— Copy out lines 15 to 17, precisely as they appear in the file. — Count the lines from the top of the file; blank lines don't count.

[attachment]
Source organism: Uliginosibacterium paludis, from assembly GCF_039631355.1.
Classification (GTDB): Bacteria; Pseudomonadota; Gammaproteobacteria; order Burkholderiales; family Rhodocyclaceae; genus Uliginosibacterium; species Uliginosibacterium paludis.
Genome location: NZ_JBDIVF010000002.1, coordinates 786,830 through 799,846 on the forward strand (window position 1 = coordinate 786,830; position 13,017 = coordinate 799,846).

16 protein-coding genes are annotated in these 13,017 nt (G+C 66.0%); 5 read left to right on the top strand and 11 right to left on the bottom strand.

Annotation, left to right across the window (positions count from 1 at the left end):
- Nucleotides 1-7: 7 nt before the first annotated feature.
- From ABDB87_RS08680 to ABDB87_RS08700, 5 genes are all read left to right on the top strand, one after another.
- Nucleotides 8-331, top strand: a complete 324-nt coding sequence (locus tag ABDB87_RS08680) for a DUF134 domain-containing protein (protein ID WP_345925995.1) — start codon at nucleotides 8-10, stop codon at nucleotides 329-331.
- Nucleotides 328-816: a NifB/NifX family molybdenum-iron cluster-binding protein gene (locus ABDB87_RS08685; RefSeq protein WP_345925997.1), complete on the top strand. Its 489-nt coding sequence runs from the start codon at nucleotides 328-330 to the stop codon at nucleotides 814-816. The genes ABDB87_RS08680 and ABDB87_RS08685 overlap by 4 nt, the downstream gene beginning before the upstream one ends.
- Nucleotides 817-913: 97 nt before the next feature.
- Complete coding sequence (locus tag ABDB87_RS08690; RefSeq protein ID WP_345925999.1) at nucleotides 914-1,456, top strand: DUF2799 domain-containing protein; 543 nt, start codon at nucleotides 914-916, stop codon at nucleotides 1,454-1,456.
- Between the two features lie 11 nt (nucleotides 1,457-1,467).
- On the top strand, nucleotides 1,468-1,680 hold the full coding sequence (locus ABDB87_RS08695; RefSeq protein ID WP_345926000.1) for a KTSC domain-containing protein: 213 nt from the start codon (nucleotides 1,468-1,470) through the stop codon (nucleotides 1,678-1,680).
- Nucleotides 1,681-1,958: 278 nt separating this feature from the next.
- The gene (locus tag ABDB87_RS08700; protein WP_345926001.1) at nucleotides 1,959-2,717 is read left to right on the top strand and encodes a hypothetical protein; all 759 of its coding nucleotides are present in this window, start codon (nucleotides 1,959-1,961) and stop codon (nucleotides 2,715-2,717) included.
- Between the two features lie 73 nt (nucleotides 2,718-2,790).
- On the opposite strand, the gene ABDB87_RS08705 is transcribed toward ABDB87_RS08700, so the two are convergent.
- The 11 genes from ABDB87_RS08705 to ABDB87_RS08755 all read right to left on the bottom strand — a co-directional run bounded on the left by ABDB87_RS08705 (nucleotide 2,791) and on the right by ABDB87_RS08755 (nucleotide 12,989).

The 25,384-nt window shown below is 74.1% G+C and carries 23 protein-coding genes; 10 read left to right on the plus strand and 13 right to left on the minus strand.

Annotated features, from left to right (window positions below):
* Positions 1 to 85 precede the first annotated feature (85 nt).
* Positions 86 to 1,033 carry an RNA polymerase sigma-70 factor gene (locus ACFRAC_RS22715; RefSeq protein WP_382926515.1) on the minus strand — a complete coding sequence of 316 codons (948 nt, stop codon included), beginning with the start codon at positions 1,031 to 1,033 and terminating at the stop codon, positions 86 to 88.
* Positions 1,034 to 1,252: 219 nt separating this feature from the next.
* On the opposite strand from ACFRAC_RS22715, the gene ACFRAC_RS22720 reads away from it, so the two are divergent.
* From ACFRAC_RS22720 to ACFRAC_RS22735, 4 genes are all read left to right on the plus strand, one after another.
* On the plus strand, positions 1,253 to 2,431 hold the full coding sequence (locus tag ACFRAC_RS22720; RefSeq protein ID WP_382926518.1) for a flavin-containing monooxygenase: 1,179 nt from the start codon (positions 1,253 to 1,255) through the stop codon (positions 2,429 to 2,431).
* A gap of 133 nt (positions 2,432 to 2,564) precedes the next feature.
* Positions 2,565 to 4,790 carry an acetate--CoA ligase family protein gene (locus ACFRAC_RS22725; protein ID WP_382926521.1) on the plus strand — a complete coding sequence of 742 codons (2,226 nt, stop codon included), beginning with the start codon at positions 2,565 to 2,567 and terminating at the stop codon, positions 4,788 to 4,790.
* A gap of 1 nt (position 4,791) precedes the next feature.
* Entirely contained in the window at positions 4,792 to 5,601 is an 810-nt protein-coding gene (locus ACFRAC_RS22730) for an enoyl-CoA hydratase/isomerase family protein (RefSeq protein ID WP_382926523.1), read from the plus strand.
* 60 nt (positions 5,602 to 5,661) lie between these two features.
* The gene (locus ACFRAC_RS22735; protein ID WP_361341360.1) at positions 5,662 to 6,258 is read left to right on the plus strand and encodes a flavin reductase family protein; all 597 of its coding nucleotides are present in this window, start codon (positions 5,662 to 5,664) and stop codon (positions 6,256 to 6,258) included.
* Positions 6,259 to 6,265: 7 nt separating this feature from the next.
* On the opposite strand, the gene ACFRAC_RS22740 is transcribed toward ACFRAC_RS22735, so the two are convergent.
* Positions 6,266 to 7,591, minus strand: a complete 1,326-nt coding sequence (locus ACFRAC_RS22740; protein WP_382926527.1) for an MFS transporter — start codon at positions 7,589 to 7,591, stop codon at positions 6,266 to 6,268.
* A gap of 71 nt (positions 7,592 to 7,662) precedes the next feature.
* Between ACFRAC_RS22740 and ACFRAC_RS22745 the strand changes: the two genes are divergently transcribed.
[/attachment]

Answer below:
- The gene (locus tag ABDB87_RS08700; protein WP_345926001.1) at nucleotides 1,959-2,717 is read left to right on the top strand and encodes a hypothetical protein; all 759 of its coding nucleotides are present in this window, start codon (nucleotides 1,959-1,961) and stop codon (nucleotides 2,715-2,717) included.
- Between the two features lie 73 nt (nucleotides 2,718-2,790).
- On the opposite strand, the gene ABDB87_RS08705 is transcribed toward ABDB87_RS08700, so the two are convergent.